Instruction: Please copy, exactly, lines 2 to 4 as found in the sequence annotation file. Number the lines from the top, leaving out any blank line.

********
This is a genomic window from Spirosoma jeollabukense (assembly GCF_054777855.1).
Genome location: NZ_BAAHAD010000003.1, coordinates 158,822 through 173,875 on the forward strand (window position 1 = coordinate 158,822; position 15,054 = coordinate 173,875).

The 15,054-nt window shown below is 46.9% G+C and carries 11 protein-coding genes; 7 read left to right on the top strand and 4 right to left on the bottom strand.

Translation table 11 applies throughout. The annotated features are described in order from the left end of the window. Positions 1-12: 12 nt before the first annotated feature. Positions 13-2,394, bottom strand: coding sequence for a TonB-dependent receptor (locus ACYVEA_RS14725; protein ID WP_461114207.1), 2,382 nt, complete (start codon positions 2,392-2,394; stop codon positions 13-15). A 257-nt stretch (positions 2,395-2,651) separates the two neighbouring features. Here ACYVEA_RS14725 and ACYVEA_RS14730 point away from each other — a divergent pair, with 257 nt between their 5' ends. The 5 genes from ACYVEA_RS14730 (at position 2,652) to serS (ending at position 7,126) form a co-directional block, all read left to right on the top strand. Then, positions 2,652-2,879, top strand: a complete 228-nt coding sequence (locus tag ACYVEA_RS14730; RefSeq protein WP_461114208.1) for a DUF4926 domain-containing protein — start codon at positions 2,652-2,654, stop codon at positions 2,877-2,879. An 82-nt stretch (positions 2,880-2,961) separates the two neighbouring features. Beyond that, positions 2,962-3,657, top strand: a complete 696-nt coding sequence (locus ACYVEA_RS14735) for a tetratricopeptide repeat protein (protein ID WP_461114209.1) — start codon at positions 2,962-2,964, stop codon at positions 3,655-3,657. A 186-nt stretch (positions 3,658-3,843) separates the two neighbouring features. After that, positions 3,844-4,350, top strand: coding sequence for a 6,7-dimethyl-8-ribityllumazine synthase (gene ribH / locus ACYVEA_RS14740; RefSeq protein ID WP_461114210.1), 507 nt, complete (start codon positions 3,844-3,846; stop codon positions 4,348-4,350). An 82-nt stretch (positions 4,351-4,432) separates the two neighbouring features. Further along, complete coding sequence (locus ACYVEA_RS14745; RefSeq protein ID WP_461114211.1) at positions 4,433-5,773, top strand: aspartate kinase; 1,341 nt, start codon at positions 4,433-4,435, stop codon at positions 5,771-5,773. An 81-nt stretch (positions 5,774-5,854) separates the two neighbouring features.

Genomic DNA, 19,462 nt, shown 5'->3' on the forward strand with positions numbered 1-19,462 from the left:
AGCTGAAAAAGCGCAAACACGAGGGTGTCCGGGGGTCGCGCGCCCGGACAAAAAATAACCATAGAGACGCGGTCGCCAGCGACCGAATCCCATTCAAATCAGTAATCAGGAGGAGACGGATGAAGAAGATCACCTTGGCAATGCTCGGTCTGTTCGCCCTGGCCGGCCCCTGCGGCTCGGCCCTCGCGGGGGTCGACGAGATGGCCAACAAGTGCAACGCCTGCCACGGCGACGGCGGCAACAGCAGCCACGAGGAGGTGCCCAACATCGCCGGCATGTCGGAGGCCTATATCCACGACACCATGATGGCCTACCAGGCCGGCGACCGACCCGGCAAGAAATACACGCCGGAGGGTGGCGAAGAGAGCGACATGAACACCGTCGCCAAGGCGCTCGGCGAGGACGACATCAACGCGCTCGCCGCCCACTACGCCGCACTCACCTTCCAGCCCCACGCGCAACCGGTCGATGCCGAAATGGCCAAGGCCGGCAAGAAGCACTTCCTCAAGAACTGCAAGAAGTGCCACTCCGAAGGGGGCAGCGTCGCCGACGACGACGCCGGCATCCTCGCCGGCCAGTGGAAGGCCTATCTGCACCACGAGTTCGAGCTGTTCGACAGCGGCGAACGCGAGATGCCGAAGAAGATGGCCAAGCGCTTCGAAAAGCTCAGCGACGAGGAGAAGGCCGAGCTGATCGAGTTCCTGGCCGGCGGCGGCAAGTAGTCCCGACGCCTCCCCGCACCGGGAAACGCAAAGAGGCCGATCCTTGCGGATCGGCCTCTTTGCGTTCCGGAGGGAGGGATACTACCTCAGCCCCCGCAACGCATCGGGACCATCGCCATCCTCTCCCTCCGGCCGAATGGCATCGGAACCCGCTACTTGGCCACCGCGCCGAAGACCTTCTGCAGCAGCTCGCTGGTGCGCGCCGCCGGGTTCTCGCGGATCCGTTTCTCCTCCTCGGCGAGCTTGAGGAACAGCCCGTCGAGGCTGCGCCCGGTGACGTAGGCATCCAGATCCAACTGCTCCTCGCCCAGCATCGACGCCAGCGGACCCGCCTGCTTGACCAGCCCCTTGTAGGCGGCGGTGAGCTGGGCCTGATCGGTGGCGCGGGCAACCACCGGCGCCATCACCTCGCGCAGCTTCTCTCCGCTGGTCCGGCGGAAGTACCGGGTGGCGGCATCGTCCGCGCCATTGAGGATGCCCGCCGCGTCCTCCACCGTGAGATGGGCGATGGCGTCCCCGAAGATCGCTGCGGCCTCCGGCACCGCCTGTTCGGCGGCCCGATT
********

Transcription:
Genome location: NZ_BAAHAD010000003.1, coordinates 158,822 through 173,875 on the forward strand (window position 1 = coordinate 158,822; position 15,054 = coordinate 173,875).

The 15,054-nt window shown below is 46.9% G+C and carries 11 protein-coding genes; 7 read left to right on the top strand and 4 right to left on the bottom strand.

Translation table 11 applies throughout. The annotated features are described in order from the left end of the window. Positions 1-12: 12 nt before the first annotated feature. Positions 13-2,394, bottom strand: coding sequence for a TonB-dependent receptor (locus ACYVEA_RS14725; protein ID WP_461114207.1), 2,382 nt, complete (start codon positions 2,392-2,394; stop codon positions 13-15). A 257-nt stretch (positions 2,395-2,651) separates the two neighbouring features. Here ACYVEA_RS14725 and ACYVEA_RS14730 point away from each other — a divergent pair, with 257 nt between their 5' ends. The 5 genes from ACYVEA_RS14730 (at position 2,652) to serS (ending at position 7,126) form a co-directional block, all read left to right on the top strand. Then, positions 2,652-2,879, top strand: a complete 228-nt coding sequence (locus tag ACYVEA_RS14730; RefSeq protein WP_461114208.1) for a DUF4926 domain-containing protein — start codon at positions 2,652-2,654, stop codon at positions 2,877-2,879. An 82-nt stretch (positions 2,880-2,961) separates the two neighbouring features. Beyond that, positions 2,962-3,657, top strand: a complete 696-nt coding sequence (locus ACYVEA_RS14735) for a tetratricopeptide repeat protein (protein ID WP_461114209.1) — start codon at positions 2,962-2,964, stop codon at positions 3,655-3,657. A 186-nt stretch (positions 3,658-3,843) separates the two neighbouring features. After that, positions 3,844-4,350, top strand: coding sequence for a 6,7-dimethyl-8-ribityllumazine synthase (gene ribH / locus ACYVEA_RS14740; RefSeq protein ID WP_461114210.1), 507 nt, complete (start codon positions 3,844-3,846; stop codon positions 4,348-4,350). An 82-nt stretch (positions 4,351-4,432) separates the two neighbouring features. Further along, complete coding sequence (locus ACYVEA_RS14745; RefSeq protein ID WP_461114211.1) at positions 4,433-5,773, top strand: aspartate kinase; 1,341 nt, start codon at positions 4,433-4,435, stop codon at positions 5,771-5,773. An 81-nt stretch (positions 5,774-5,854) separates the two neighbouring features.